Chilling out on the Med


It’s been a very pleasant week since we left Orléans, both in weather and relaxation, and we are now our way up north once more.  Time has just flown by again.

After leaving Orléans, we headed on a general south-eagerly direction following mainly the A77/N7 all the way to St-Pierre-le-Moutier, south of Nevers in the Nièvre department in Burgundy, arriving there with no major incidents on the road other than crossing the village itself to get to the motorhome aire, as, paradoxically, we came across some roadsigns restricting access to vehicles over 3.5 tons, meaning us, which had us going round the village a couple of times trying to find alternative access to the actual aire without breaking any laws, but having gone off course badly twice, ending up in the same road we had approached from with the same annoying signs and uttering language that cannot be repeated here, feeling very irritated indeed, we took our chances and finally dared to go through the village following the signs for the elusive aire on a very narrow road and I am very happy to report that we came out the other side unscathed and with a big sigh of relief.

Hard to find, but well worth the effort. Pretty motorhome aire at St-Pierre-le-Moutier

The motorhome aire itself is free and very attractive, with large bays separated by pretty Red Robin hedges and with plenty of green space around, ideal for Beano to play and chase his ball.  The weather was sunny and warm and we took this chance to dry the mats that had got soaked in the storm in Orléans.  It also had a lovely walk past the sports grounds and the Gendarmerie and around a fishing lake after climbing the steps of a steep bank: a very original feature, I thought.  You could also walk around the sports grounds, which was Adonis’s chosen route for exercising Beano.  The aire must have been an old campsite at some point, as there was a block of toilets, showers and sinks on site, but these were shut during our stay.  It is now run by the Camping Car Park scheme, for which we have a card, and costs us €10.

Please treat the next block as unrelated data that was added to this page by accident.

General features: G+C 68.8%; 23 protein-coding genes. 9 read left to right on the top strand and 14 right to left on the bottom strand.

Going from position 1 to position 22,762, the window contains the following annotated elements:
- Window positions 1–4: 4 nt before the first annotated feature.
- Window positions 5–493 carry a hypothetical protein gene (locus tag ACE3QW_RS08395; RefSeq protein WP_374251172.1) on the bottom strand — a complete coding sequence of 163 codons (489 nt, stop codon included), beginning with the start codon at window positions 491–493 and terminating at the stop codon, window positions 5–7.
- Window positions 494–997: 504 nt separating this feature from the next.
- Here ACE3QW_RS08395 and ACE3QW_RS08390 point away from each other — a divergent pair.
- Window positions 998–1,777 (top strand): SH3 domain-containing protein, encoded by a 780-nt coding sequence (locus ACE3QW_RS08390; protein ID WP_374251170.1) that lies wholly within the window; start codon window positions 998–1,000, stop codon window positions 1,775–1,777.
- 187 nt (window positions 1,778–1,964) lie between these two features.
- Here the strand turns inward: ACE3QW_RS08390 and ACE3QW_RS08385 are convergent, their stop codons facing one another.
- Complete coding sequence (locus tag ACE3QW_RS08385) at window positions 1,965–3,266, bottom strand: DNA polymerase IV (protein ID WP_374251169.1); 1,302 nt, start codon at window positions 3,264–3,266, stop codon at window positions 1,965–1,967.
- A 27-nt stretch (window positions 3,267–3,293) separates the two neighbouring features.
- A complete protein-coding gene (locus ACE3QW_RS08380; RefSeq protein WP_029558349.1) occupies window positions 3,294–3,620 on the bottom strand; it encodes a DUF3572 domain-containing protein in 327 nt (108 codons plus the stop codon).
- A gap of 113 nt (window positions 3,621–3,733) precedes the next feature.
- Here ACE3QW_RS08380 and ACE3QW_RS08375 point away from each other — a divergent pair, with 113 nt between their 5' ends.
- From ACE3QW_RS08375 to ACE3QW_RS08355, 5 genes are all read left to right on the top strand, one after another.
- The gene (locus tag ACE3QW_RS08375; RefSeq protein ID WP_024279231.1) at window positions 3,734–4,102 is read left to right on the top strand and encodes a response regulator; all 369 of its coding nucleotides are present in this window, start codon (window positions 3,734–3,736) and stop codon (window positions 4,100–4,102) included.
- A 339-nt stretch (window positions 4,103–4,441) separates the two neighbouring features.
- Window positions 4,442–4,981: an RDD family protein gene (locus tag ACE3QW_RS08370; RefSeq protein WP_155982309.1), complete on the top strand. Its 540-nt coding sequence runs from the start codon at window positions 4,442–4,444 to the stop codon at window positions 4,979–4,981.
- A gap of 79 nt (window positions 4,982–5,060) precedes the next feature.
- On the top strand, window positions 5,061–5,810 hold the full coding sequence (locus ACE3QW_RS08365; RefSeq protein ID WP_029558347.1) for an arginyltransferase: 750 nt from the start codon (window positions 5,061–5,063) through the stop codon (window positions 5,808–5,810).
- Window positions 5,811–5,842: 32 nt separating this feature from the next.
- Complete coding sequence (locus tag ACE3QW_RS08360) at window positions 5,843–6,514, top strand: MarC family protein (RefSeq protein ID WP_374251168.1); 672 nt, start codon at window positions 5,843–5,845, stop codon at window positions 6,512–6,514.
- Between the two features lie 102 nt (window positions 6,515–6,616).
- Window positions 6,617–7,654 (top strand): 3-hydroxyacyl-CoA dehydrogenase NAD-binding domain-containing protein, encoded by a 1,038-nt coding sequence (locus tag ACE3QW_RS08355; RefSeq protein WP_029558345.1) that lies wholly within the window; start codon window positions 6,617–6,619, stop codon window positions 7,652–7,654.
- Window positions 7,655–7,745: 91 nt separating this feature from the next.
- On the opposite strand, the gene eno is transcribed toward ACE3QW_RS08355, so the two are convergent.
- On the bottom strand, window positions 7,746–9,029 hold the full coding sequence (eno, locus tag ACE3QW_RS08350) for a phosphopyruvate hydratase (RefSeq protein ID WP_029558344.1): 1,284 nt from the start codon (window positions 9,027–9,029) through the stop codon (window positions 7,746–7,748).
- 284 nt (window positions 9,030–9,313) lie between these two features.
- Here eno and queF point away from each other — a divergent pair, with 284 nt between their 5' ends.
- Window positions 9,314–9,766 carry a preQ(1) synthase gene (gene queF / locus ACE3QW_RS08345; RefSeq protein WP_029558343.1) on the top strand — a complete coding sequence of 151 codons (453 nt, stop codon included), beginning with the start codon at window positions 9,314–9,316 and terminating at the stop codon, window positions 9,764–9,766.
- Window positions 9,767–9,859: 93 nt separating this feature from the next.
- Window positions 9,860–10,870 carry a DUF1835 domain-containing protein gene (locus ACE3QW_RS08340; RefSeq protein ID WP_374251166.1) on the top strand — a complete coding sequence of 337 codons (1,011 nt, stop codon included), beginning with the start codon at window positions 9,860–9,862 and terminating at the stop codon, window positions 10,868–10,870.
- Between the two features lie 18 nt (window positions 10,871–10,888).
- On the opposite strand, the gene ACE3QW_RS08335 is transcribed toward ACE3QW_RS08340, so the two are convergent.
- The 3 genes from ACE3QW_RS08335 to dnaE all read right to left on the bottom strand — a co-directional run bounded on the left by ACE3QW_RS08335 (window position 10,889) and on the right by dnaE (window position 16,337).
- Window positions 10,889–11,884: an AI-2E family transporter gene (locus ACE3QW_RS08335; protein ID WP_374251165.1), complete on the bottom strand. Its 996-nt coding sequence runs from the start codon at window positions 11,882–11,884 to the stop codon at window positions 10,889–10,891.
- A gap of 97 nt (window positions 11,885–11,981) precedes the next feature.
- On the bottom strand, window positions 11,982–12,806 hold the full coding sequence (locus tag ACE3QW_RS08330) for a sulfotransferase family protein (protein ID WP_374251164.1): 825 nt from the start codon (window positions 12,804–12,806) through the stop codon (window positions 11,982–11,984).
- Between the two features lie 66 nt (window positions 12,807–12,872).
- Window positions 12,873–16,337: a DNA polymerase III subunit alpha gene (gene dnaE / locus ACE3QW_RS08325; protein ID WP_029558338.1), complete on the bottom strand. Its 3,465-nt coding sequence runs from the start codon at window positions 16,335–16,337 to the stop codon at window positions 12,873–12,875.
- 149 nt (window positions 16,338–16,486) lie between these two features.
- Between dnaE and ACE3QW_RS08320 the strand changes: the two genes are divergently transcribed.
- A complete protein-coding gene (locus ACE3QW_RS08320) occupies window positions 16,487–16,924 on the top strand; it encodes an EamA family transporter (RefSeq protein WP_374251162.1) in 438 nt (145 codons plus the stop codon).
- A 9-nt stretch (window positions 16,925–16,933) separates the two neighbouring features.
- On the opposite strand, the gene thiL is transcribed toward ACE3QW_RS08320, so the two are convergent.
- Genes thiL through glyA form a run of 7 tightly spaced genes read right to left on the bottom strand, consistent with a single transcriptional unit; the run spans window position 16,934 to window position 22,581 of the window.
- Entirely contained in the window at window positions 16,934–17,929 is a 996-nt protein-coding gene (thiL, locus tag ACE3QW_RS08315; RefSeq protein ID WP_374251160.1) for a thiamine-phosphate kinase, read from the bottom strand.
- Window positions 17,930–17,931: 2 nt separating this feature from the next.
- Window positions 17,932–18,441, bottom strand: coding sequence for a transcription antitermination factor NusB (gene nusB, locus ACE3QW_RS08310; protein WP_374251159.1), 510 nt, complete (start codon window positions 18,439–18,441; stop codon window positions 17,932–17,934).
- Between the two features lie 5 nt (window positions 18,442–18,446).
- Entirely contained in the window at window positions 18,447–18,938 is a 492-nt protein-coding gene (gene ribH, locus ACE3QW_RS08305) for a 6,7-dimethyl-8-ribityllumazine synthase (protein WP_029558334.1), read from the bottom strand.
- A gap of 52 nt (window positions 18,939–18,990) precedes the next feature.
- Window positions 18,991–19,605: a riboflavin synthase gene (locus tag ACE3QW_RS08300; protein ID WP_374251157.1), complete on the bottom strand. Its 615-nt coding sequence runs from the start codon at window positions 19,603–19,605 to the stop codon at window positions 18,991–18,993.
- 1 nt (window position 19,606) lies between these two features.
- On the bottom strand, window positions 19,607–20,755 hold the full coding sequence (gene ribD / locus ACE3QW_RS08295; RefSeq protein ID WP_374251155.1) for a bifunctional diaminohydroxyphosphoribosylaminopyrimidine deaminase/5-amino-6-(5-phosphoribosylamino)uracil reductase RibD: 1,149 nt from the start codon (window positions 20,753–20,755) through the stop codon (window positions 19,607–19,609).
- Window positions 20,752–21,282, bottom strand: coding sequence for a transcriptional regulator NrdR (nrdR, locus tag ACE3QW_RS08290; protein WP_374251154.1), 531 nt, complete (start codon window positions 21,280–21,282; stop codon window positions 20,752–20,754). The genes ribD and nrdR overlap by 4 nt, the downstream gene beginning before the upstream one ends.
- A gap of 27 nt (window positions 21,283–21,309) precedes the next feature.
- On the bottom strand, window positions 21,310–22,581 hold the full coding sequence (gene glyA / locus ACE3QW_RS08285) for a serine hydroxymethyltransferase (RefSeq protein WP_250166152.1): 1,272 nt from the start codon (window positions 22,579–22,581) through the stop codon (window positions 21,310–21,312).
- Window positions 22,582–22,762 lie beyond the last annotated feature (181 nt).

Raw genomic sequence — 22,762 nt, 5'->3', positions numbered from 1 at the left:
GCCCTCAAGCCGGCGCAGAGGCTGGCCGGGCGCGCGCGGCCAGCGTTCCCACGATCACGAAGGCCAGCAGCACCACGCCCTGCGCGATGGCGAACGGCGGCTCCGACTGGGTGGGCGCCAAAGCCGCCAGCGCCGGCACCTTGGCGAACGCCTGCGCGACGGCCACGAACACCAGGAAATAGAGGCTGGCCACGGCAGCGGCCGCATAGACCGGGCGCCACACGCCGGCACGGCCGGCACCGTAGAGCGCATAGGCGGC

Our next chosen destination was Massiac in the Auvergne, about 50 km south of Clermont-Ferrand, just off the A75.  This is again a charming free spot by the river and, although we had intended to spend the night here, being over 500 metres above sea level, the forecast was -2ºC for the night and we didn’t feel like going back to freezing temperatures again, so after lunch, siesta and a short walk for Beano, we took off again heading south to warmer climates, passing the beautiful Viaduc de Garabit and some stunning scenery.  

Viaduct of Garabit. Photo taken whilst travelling and couldn’t stop

Silly photo taken with my camera on the long road, just playing with effects

We happily paid the €12 toll for the amazing Viaduc de Millau and were at the motorhome aire at Vias on the Med early in the evening.  This is a simply superb aire with very large pitches, a drive-through drain area with water taps and a sink and wifi included in the €7.50 per night, plus 3 extra for E.H.U. if needed.  The host, Paul, is very friendly and welcoming and, having been there several times in all seasons, including last summer watching the Football Worldcup Final with the rest of the campers and our hosts, we feel right at home; all the more so for being so close to Adonis’s Mum and Dad’s house, within easily walkable distance along the vineyards.